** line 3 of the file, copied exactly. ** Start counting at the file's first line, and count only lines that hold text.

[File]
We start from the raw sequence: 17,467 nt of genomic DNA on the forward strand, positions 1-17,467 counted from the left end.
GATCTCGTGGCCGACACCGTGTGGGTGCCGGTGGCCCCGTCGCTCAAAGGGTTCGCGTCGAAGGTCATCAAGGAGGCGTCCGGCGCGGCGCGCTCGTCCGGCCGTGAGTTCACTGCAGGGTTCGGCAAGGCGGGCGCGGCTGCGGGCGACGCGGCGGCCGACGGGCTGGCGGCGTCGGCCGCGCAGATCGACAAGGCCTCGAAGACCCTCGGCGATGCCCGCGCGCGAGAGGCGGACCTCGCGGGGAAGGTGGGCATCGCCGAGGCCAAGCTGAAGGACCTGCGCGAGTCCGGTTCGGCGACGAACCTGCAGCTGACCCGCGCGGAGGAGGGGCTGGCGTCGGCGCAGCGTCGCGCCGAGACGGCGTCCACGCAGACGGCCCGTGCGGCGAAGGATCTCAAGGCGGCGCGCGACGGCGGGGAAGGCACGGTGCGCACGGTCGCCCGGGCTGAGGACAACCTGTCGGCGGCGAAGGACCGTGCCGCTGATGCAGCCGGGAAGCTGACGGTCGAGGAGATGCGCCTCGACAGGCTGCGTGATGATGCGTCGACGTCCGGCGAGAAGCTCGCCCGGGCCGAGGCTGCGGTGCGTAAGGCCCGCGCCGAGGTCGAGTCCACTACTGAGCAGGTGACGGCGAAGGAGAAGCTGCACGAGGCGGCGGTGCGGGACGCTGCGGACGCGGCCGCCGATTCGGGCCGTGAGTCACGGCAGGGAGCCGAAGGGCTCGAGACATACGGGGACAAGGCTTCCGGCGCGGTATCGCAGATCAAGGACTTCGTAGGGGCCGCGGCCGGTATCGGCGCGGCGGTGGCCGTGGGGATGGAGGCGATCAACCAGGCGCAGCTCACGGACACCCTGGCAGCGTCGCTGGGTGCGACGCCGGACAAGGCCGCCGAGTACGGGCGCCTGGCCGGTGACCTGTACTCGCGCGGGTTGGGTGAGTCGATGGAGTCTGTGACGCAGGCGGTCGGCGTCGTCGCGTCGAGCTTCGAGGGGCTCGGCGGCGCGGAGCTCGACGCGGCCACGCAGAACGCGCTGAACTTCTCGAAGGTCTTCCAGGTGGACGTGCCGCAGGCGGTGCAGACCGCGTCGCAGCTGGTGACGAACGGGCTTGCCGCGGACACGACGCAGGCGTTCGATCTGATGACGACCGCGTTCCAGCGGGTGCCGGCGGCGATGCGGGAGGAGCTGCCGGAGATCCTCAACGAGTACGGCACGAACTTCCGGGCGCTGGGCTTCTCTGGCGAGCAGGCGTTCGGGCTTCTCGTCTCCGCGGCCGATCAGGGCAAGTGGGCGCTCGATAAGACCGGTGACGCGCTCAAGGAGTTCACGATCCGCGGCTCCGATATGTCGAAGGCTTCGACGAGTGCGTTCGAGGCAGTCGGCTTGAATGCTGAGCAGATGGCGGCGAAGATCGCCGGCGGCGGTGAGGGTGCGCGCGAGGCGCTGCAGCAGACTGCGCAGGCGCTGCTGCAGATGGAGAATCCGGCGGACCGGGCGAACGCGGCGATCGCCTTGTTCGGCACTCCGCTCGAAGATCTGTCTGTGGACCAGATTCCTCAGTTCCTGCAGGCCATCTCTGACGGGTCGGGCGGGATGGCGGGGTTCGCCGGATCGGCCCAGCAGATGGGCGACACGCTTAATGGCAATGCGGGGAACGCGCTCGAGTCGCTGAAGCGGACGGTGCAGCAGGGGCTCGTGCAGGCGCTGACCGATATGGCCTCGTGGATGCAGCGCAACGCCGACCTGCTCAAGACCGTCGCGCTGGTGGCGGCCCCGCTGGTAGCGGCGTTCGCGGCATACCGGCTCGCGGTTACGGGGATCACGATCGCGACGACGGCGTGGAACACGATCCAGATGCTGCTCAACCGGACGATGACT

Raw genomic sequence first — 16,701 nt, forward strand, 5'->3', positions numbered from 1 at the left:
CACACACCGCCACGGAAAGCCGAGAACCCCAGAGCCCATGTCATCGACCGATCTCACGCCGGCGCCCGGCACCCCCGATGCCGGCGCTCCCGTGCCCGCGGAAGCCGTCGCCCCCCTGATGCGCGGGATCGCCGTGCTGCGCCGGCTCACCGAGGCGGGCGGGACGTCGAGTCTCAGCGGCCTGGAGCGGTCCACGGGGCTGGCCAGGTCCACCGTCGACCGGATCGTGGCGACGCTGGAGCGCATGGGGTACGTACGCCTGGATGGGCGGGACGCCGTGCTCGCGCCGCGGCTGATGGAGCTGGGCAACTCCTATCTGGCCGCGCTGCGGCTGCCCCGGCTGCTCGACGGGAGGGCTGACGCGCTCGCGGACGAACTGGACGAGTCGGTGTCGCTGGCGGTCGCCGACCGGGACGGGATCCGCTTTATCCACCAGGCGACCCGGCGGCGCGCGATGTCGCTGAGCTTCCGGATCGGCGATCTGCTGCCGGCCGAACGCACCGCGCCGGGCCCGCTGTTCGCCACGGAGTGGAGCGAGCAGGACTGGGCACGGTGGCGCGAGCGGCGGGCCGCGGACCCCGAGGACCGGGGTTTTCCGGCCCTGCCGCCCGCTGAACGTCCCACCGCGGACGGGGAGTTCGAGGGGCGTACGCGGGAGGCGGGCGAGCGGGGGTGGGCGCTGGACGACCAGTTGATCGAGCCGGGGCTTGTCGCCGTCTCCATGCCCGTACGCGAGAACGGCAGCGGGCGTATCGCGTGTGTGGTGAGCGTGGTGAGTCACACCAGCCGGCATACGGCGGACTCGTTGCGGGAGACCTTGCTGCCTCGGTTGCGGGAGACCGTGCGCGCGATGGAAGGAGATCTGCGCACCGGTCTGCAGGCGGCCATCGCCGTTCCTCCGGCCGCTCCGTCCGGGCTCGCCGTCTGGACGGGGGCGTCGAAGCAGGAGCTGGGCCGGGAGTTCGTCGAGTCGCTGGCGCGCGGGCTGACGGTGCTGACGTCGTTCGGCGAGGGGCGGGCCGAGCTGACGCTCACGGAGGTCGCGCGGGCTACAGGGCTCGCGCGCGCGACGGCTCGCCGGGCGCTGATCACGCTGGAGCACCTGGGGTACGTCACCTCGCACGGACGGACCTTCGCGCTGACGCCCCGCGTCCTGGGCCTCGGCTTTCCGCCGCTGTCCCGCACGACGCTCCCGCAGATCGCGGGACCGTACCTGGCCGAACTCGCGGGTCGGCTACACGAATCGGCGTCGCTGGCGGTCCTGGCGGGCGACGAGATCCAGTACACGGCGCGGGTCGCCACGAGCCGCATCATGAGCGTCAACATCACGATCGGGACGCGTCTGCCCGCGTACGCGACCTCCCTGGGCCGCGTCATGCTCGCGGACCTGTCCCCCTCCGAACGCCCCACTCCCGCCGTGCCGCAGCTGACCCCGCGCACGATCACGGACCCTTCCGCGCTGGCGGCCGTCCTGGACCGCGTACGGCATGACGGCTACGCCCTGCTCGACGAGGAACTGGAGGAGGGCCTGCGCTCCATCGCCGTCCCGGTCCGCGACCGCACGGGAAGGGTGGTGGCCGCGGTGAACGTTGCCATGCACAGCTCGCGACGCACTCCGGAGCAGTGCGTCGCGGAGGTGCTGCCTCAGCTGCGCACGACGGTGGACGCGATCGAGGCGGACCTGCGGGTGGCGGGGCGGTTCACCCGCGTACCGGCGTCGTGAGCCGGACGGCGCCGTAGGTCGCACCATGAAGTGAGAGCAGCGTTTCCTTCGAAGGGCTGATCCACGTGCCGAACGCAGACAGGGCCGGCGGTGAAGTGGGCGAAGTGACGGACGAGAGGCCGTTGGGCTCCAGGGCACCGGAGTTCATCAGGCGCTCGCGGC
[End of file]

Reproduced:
Raw genomic sequence first — 16,701 nt, forward strand, 5'->3', positions numbered from 1 at the left: